Monday, March 23, 2009

Reformed-Catholic Dialogue Presents Papers on Eucharist

I haven't followed this story, but usually, any dialog with Rome turns out one of four ways (or a mixture thereof) if any sort of agreement is reached:

1) Using the same the language, but meaning different things

2) Using language ambiguous enough to allow for multiple interpretations

3) Using language lacking necessary qualifiers

4) Giving in to Rome, because Rome will never give anything in an ecumenical dialogue.

Of course, all that goes by the name "Reformed" isn't necessarily so, some of the larger bodies of the "Reformed" are liberal enough to give away the store.

Reformed-Catholic Dialogue Presents Papers on Eucharist

WASHINGTON—The seventh round of the Reformed-Catholic Dialogue continued its discussion on the Eucharist during its February 10-13 meeting at Fuller Theological Seminary in Pasadena, California. Participants presented drafts of a document addressing the following five areas: Action of the Holy Spirit in relation to the Eucharist; Remembrance in the Eucharist; Presence of Christ in the Eucharist; Eucharist as sacrifice and offering; and Discipleship in relation to the Eucharist.

Reformed co-chair, Rev. Richard Mouw of Fuller Theological Seminary, noted that the doctrine of the Church (ecclesiology) "looms large in any discussion of Eucharist" and can help Catholics and Reformed Christians clarify their positions and avoid polemical statements.

Rev. John Riggs, a United Church of Christ theologian, said "the original Reformed tradition wanted Eucharist to be a means of grace by which the union among believers in Christ is enacted" and so the manner of Christ's presence in the bread and wine was of subordinate concern. Today, Reformed Christians are more willing than were previous generations to affirm that they encounter the presence of Christ in a distinctive way in the Eucharist. However, Reformed Christians refrain from the language of offering the Eucharist as a sacrifice to the Father and do not localize Christ's presence to the elements of bread and wine, in contrast to Catholic practice.

Significantly, the dialogue continued to explore the ways in which contemporary forms of Eucharistic worship open up new avenues of mutual understanding between Catholic and Reformed Christians.

Progress on the design of a common document on the Eucharist focused on insuring that both convergences and divergences are understandable to potential readers. Two working group meetings are planned for the Fall of 2009 and the Spring of 2010. A common text will be approved by all participants by e-mail and discussed at the final meeting of the Round in the Fall of 2010, with the hope that it will be accepted as a document representative of this concluding phase of the Seventh Round of dialogue.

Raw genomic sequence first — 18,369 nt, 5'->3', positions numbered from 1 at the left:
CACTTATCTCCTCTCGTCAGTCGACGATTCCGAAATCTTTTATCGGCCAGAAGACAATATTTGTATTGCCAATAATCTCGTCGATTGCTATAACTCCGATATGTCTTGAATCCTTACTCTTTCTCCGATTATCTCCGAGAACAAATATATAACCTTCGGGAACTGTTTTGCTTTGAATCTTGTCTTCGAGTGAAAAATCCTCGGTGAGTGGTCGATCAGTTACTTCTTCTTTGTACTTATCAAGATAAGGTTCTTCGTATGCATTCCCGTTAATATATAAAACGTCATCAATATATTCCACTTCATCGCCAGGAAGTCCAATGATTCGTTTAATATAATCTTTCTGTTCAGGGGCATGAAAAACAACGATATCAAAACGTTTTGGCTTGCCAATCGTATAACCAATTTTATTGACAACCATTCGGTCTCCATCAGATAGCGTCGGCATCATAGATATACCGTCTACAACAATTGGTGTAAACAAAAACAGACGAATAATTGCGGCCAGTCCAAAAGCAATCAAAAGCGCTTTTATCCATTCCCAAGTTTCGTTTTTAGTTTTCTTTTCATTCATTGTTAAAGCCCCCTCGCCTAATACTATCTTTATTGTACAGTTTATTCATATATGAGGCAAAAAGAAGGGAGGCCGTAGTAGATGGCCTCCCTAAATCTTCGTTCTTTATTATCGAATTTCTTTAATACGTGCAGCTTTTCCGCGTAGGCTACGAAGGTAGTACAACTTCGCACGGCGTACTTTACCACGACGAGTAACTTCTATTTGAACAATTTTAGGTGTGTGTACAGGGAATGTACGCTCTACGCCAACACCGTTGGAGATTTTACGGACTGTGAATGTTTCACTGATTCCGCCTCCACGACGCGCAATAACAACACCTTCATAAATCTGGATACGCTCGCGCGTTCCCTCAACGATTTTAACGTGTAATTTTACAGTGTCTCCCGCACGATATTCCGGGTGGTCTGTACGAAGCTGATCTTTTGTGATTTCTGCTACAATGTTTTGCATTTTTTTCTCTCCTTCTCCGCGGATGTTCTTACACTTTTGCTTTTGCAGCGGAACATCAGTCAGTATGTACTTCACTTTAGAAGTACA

Catholic dialogue participants included Bishop Patrick R. Cooney of Gaylord, Michigan, co-chair, Ralph Del Colle, Ph.D., Missionary of the Precious Blood Joyce A. Zimmerman, Franciscan Father Dennis E. Tamburello, Father Dennis McManus, Capuchin Father Thomas Weinandy, Father Francis V. Tiso, and Father James Massa.

Reformed Church in America participants included Rev. Renee House and Rev. John Paarlberg. Christian Reformed Church participants included Sue Rozeboom and Rev. Dr. Lyle Bierma and Rev. Dr. Ronald Feenstra. Presbyterian Church USA participants included Rev. Dr. Mouw (co-chair), Rev. Dr. Martha Moore-Keish and Rev. Robina Winbush. United Church of Christ participants included Rev. Dr. Sidney D. Fowler and Rev. Dr. Riggs.
Rev. Dr. Scott Ickert was an observer from the Lutheran Evangelical Church of America.


bkaycee said...

" explore the ways in which contemporary forms of Eucharistic worship open up new avenues of mutual understanding between Catholic and Reformed Christians.

Who doesn't understand Rome's so-called eucharist?

James Swan said...

Who doesn't understand Rome's so-called eucharist?

Yeah well, if you want to "mutually understand" it, you've got to come up with some way to make it sound less like Roman Catholicism.

bkaycee said...

Mutual understanding? Rome does not want mutual understanding.

"You will be assimilated. Resistance is futile." Romish Borg

Gaetano said...

bkaycee does not understand how ecumenism is viewed by its very leaders in Rome:

And the idea that Rome has never "compromised" in any substantive way has been shown to be false by scholars like Anthony N. S. Lane and this essay in the Journal of Evangelical Theology (towards the end):

Some extremely conservative Catholics say about Church leaders the same thing that you guys say about people like Mouw and Reformed "leadership" in the USA. Referring to the Vatican as an assimilating borg goes beyond uncharitable to being simply ridiculous.